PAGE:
In contrast to these two texts by Radcliffe and Gregory, Jane Austen mocks Gothic conventions in her novel Northanger Abbey. Significantly, Austen directs much of her criticism to the convention of the secret room, in this case, Mrs. Tilney’s bedroom. Having been forbidden to enter the bedroom, Catherine presumes that it is the place in which General Tilney murdered his wife. Once she finds that Mrs. Tilney’s portrait is not in the General’s room, she takes it as decisive proof of his guilt. She “attempt[s] no longer to hide from herself the nature of the feelings” that General Tilney “had previously excited,” including, interestingly enough, “terror” (181). The terror that she feels, Catherine admits, comes directly from her having read about similarly villainous “characters” in books (181). She even starts to refer to the secret room as Mrs. Tilney’s “prison” as she watches for signs of the General’s lamplight through the window (189).
Meanwhile, Catherine bides her time and waits for an opportunity to examine “the mysterious apartments” (190). She then begins to sneak into the room to investigate, but her terror is heightened, and she experiences a sense of “[a]stonishment” that stops her momentarily (193). As she overcomes her fear and proceeds into the room, she wonders, “[Will] the veil in which Mrs. Tilney […] last walked, or the volume in which she […] last read, remain to tell what nothing else [is] allowed to whisper?” (194). However, as Catherine explores the room, she finds nothing out of the ordinary. While the secret room invokes the same feelings of mystery and terror that it does for Adeline and Arianne, Catherine discovers that it is merely the room in which Mrs. Tilney spent her final days of illness. Catherine describes her actions as “folly” because they are guided by an imagination influenced by an overfamiliarity with Gothic novels. As Henry arrives and verifies that the room holds no evidence of harboring terrible deeds, Catherine realizes that she “had been craving to be frightened” (200). Her experience of terror has been the result of her own imagination conjuring up a Gothic narrative about the Tilneys’ secret room.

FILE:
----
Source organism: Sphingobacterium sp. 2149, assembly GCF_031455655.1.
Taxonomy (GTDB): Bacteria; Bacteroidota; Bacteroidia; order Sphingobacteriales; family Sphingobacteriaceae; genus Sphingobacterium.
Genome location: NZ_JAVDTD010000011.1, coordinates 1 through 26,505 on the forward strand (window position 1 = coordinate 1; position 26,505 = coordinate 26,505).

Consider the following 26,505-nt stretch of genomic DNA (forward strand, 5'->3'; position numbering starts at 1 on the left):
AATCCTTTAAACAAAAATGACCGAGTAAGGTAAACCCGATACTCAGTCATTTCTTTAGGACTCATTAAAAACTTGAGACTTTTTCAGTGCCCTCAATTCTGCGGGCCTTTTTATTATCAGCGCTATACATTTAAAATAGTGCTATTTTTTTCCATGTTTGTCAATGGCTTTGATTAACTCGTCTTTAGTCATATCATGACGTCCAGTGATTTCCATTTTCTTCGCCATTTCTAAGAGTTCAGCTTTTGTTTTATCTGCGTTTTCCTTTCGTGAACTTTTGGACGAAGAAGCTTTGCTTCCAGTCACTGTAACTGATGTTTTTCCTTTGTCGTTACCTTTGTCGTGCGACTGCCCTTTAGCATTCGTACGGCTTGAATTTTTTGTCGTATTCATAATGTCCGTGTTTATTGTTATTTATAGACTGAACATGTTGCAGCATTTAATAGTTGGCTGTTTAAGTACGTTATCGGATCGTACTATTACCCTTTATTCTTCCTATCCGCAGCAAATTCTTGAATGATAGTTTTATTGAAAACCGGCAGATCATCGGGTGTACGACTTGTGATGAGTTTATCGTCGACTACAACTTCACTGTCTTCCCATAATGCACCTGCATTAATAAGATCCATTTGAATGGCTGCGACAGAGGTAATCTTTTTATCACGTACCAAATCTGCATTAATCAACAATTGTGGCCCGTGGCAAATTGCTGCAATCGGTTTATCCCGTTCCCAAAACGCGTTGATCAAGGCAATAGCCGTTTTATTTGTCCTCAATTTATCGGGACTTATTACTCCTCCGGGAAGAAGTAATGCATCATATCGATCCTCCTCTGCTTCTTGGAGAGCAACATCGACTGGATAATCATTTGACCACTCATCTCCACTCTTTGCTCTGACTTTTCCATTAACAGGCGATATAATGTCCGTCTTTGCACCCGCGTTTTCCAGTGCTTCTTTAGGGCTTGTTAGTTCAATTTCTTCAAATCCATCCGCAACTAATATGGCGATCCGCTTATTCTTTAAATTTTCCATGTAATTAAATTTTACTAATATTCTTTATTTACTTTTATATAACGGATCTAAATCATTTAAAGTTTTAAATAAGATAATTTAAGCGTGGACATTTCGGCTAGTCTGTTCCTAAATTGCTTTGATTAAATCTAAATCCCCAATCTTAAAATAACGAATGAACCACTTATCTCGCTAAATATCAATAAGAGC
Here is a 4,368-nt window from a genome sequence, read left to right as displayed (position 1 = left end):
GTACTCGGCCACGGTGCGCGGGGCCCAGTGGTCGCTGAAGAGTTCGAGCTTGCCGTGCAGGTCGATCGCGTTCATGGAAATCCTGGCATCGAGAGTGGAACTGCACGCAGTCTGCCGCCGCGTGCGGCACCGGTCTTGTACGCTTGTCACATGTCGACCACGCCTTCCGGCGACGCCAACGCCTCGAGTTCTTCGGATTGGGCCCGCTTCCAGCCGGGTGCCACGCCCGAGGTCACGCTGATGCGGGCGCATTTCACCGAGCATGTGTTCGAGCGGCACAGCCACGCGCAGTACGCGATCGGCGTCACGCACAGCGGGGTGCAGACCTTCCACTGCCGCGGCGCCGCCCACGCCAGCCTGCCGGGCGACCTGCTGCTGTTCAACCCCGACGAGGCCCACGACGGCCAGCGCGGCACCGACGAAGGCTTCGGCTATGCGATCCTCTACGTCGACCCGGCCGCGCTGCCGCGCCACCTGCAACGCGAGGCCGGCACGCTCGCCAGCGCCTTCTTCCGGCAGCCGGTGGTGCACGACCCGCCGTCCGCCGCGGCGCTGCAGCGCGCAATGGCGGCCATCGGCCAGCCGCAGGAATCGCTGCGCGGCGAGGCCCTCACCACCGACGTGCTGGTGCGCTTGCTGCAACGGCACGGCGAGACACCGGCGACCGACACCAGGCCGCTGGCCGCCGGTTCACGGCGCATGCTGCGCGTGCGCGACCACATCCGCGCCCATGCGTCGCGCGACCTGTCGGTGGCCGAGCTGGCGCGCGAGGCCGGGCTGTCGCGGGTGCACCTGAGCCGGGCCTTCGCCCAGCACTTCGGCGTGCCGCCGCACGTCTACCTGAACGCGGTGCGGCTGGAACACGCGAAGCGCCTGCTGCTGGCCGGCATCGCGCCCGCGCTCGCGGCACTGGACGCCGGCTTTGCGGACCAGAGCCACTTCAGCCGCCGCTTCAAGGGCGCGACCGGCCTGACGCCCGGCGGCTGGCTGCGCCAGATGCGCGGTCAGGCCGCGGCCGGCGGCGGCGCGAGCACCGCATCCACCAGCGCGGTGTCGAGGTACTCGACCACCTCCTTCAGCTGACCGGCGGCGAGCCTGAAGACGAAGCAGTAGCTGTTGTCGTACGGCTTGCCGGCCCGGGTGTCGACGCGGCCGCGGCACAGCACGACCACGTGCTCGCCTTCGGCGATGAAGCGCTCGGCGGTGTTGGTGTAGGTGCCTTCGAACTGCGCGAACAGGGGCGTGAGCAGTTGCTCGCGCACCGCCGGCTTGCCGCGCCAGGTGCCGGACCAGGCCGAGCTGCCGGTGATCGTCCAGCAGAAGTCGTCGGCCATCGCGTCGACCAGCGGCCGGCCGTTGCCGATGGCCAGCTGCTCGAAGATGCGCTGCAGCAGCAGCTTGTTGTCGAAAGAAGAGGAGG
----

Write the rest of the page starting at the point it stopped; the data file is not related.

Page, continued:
These examples suggest that the most important convention of Gothic literature is the ominous secret room. In The Romance of the Forest and Castle Doom, the secret room is the site of captivity and murder, and its presence creates in the reader a sense of mystery and terror. In Northanger Abbey, Austen critiques the convention of the secret room, but her attention to this literary convention only underscores its importance. As Coral Ann Howells puts it, “We cannot imagine a Gothic novel which doesn’t have a castle or an abbey—or at least a monastic cell—for there is a distinctive Gothic environment which is both fairytale and menacing” (24). While there are many conventions of Gothic novels, the secret room is the most significant.
 This particular section of “Major Women Authors” was taught by Dr. Amy Scott-Douglass at Marymount University in Fall 2011.
Austen, Jane. Northanger Abbey. Oxford UP, 1923.
Howells, Coral Ann. Love, Mystery and Misery: Feeling in Gothic Fiction. London: Athlone, 1978.
Gregory, Jill. Castle Doom. In Once Upon a Castle. Contributors Nora Roberts, Jill Gregory, Ruth Ryan Langan, and Marianne Willman. New York: Jove, 1998. 87-170.
Radcliffe, Ann. The Romance of the Forest. Ed. Chloe Chard. Oxford UP, 1992.